Thursday, September 10, 2009

Not a Bad Thing

“Good night, dear. Drive carefully!”

“I will, Mrs. Clemmons,” Hannah said, returning the woman’s hug.

“Charlotte, don’t you go making your sisters miserable.”

“I won’t,” she said.

“And that goes double for your brother. He’s got enough to worry about.”

Charlotte pouted. “You spoil all my fun!”

Mrs. Clemmons tightened the pink scarf around Ellie’s neck. “Eleanor, you keep an eye on those sisters. Don’t let them kill each other.”

“They haven’t yet!”

The woman hugged the girl tightly. “I’ve missed that bright smile in my classes! But I understand why you don’t come any more.”

She straightened, and hugged Jack.

“You keep up that wonderful work, Jack, no matter what your grandmother says.”

“What happened to ‘always respect your elders’?” Jack asked.

She let Jack go, and winked at him. “That only counts if they return the favor,” she said.

Mrs. Clemmons turned to Beth.

“Well, it has been a pleasure, and I thank you very much for the help tonight.” She held out a hand.

Beth took a step forward, and gave the woman a hug.

“Thank you for letting me help,” she said. “I’ll be back next year.”

“You take good care of Jack in the meantime,” the woman said.

“We’ll take care of each other,” the girl said.

“I have never seen a pair better suited for each other,” Mrs. Clemmons said, letting the girl go with a pat on the back. “And remember what I told you about that tea.”

Beth nodded, and patted her pocket, then followed Jack to the car.

* * * * *

“I don’t really have grandparents, but that is what a grandma should be like, I think,” Beth said, as she buckled herself in.

“Unfortunately, we’re stuck with the one we’ve got,” Charlotte said.

“So, what do you think of mom’s tradition?” Hannah asked.

“I like it,” the girl said. “Except for everyone asking me which class I was in, or when I went to church. I’ve never even been in a church.”

“You’re not missing much,” Charlotte said. “Some singing, then some people reading out of a book, then more singing. Then the priest gets up and lectures—”

“It’s called a ‘sermon,’” Hannah corrected.

“Well, when someone stands in front of me and tells me how to live my life, I call that a lecture.”

“And they weren’t always like that. “

“Just most of them.”

“Beth, don’t let Charlotte color your perception of what church is like,” Hannah said, glancing in the rear-view mirror.

“Right. Grain of salt.”

“Better take the whole shaker,” Jack murmured

“Fine. Then you tell her what it’s like, Jack.”

“Well, it’s mostly like Charlotte said. Sometimes on the big holidays, they break out the incense. On Easter and Christmas, they sometimes do a candlelight vigil.”

“That sounds nice,” Beth said.

“Yeah. Sometimes, I wish they’d just keep all the lights out and the candles lit, and just let people sit in the quiet,” Jack said.

“That sounds like a church I’d like to go to.”

* * * * *

“There and back. No trouble. You owe me five bucks,” Hannah said, holding her hand out to her sister.

Jack got out of the car as quickly as he could, and shuffled Ellie up the porch.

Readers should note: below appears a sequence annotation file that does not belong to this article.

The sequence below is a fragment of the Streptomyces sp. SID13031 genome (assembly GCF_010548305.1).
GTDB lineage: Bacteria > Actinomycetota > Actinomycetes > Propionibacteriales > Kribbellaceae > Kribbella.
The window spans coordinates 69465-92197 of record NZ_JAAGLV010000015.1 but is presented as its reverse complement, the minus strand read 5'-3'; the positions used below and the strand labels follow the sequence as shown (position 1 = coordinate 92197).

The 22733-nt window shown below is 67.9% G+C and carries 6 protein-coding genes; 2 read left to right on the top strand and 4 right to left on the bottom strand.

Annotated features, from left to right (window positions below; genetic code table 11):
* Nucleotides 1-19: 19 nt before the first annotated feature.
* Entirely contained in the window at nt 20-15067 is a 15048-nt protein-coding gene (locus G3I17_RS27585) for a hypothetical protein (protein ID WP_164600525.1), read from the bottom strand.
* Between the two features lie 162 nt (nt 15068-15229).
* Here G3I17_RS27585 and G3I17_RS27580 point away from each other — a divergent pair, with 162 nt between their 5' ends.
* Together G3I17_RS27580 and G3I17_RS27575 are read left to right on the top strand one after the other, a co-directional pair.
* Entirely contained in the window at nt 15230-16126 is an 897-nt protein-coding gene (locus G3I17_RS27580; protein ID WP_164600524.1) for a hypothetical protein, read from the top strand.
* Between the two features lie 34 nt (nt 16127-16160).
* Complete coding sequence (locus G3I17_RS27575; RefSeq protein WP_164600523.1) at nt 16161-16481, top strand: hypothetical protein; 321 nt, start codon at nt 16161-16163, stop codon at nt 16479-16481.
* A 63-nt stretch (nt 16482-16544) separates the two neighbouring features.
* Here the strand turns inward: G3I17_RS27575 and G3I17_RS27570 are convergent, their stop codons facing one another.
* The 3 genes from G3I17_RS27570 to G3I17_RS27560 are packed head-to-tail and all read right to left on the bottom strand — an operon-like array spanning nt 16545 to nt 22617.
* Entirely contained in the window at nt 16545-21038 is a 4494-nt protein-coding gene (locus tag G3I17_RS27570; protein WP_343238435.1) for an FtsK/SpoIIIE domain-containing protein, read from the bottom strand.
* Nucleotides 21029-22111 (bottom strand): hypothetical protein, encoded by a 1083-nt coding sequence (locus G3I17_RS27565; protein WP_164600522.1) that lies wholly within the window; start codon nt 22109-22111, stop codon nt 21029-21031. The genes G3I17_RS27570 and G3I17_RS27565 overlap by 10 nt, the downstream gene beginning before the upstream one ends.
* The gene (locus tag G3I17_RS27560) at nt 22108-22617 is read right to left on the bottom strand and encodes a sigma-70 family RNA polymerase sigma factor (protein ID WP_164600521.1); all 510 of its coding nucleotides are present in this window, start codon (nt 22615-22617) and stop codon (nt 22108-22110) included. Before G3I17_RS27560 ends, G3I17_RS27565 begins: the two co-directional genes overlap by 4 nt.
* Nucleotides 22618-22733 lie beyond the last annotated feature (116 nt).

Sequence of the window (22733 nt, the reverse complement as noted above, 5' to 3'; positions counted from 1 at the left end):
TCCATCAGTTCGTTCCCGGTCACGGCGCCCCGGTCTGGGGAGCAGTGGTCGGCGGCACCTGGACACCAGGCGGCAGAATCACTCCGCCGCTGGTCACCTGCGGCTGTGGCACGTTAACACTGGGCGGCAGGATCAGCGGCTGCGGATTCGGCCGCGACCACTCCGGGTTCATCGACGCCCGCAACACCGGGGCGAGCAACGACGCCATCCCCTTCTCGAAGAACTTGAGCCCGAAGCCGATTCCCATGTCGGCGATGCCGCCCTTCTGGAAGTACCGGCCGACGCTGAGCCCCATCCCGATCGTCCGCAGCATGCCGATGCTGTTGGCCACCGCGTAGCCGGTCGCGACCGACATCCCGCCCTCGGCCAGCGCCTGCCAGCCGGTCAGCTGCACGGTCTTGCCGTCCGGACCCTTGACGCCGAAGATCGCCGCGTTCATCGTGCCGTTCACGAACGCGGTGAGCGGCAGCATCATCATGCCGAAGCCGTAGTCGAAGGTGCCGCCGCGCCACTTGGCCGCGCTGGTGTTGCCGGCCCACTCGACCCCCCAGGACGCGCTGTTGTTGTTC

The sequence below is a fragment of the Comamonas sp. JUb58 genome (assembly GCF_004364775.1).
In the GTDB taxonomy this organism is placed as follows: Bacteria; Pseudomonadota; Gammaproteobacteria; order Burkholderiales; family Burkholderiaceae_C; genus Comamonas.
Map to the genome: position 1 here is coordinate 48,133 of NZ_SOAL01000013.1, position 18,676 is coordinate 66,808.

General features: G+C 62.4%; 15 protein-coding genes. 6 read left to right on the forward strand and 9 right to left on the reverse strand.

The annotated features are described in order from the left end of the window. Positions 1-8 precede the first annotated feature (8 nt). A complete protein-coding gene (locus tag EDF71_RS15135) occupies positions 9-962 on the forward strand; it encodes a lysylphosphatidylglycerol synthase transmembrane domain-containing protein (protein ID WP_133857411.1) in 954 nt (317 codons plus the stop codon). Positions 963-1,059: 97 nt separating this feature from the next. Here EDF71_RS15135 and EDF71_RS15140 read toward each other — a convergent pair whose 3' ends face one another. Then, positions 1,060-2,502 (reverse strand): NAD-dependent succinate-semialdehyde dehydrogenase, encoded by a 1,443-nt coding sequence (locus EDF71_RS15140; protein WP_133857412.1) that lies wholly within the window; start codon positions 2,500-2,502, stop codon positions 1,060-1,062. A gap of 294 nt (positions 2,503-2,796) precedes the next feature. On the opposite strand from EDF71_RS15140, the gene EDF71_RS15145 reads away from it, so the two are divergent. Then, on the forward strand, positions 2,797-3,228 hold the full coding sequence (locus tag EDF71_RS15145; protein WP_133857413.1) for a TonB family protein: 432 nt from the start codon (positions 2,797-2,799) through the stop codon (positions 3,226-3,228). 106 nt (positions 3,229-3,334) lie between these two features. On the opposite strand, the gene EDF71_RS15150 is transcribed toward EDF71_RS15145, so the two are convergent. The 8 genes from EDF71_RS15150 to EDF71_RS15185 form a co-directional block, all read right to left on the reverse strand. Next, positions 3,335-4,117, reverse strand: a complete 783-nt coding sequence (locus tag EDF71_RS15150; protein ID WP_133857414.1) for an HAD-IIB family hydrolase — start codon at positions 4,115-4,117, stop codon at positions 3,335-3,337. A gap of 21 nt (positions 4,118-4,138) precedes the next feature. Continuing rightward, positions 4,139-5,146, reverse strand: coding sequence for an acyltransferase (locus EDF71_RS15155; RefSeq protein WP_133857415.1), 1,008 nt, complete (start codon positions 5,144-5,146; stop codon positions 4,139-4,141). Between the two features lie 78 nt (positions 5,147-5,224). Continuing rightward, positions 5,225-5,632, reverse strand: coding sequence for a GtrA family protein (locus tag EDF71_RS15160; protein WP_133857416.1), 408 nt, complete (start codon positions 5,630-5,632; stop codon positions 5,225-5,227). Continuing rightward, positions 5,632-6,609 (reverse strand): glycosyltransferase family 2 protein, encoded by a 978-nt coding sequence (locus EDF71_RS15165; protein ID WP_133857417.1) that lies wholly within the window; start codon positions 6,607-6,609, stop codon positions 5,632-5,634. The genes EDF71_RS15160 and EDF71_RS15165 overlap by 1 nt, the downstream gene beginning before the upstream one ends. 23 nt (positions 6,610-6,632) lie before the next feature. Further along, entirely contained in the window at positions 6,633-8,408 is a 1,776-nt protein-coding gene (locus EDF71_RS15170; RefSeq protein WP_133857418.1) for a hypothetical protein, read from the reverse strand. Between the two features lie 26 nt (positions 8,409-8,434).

“Come on,” he said to Beth, as she wound her scarf around her neck. “Let’s get away before they drag us into their next bet.”

They crunched across the snow, towards the hedgerow.

“So you really had fun? You’re not just saying it like a lot of the kids at that thing tonight?”

“No, Jack. I enjoyed myself. And it’s not like your parents forced me to go with you. Some of those girls there… ugh! If that one helping me set out cups complained one more time about the TV show she was missing, or the party that was going on…” She let the thought trail off. “If they don’t want to be there, then they just need to leave. Make room for someone who would be grateful to help.”

She looked over at Jack. “What? You’re staring again.”

“No, it’s just…”

“Just what?”

“Well… What you just said. Mrs. Clemmons picked up on that.”

“On what? What did I—”

“You were there. You wanted to help. And were happy to do it. I don’t think she sees a lot of that. And there you were. A complete stranger, just… rolling up your sleeves.”

“I’m not a stranger.”

“Well, you were to most of the people there.”

“Am I that out of place?”

Jack started to say ‘no,’ and then caught himself.

“I think you were,” he finally said.

Beth chewed her lip.

“That’s not a bad thing,” he said hurriedly.

“All I wanted was to have a nice, normal life,” she said with a frosty sigh. “I thought… when we moved here, things would be different, they’d settle down. I’d go to school, I’d do my homework, I’d maybe meet a boy….”

“Well… you’ve done all those things,” Jack said.

“But it’s not—”

“Not normal? Ordinary?”


They’d reached the porch steps.

“Look, tomorrow is Christmas eve,” Jack said. “Come over, we’ll show you what a normal, boring family does on Christmas eve.”

“Like your Thanksgiving was ‘normal?’” Beth asked, going up a couple of the steps.

“Granna Nellis won’t be here. No new moon. What could—”

Beth pressed fuzzy gloved fingers to Jack’s lips. “Don’t you dare ask what could go wrong. That’s just asking for trouble.” She leaned over and kissed Jack’s forehead.

“I’ll see you in the morning,” she said, and went up the rest of the steps.

Jack watched her go inside, then trudged back across the yard, through the hedgerow.

Sure, he thought, she didn’t fit in among those other girls, at the dinner. Or at the ‘normal’ school that Beth so dearly wanted to go to.

He kicked his way through the snow.

How could she ever expect to live a normal life when she wasn’t normal?

Jack hunched his shoulders. It sounded bad when he thought about it that way. He was glad he’d kept his mouth shut. Who knows how hard she would have hit him, if he’d said it?

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